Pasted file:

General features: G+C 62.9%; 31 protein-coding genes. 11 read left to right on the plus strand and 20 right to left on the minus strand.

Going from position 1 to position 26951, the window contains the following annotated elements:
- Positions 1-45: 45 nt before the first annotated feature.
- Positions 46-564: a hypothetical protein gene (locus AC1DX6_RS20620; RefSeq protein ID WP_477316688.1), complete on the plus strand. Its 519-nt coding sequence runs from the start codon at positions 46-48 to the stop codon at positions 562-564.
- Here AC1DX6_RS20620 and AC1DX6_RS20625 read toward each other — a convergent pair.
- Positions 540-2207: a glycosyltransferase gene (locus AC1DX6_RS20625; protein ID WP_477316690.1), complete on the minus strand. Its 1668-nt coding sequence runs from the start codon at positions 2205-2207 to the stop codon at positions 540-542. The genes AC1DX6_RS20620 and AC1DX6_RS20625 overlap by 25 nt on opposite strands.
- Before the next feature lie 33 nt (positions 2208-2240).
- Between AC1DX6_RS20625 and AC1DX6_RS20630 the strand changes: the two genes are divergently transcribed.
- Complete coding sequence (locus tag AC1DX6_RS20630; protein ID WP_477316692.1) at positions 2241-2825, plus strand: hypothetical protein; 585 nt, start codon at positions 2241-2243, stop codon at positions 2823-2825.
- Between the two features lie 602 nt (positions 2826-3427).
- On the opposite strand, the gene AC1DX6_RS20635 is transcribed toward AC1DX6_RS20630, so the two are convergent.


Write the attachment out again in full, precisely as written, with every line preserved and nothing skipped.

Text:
General features: G+C 62.9%; 31 protein-coding genes. 11 read left to right on the plus strand and 20 right to left on the minus strand.

Going from position 1 to position 26951, the window contains the following annotated elements:
- Positions 1-45: 45 nt before the first annotated feature.
- Positions 46-564: a hypothetical protein gene (locus AC1DX6_RS20620; RefSeq protein ID WP_477316688.1), complete on the plus strand. Its 519-nt coding sequence runs from the start codon at positions 46-48 to the stop codon at positions 562-564.
- Here AC1DX6_RS20620 and AC1DX6_RS20625 read toward each other — a convergent pair.
- Positions 540-2207: a glycosyltransferase gene (locus AC1DX6_RS20625; protein ID WP_477316690.1), complete on the minus strand. Its 1668-nt coding sequence runs from the start codon at positions 2205-2207 to the stop codon at positions 540-542. The genes AC1DX6_RS20620 and AC1DX6_RS20625 overlap by 25 nt on opposite strands.
- Before the next feature lie 33 nt (positions 2208-2240).
- Between AC1DX6_RS20625 and AC1DX6_RS20630 the strand changes: the two genes are divergently transcribed.
- Complete coding sequence (locus tag AC1DX6_RS20630; protein ID WP_477316692.1) at positions 2241-2825, plus strand: hypothetical protein; 585 nt, start codon at positions 2241-2243, stop codon at positions 2823-2825.
- Between the two features lie 602 nt (positions 2826-3427).
- On the opposite strand, the gene AC1DX6_RS20635 is transcribed toward AC1DX6_RS20630, so the two are convergent.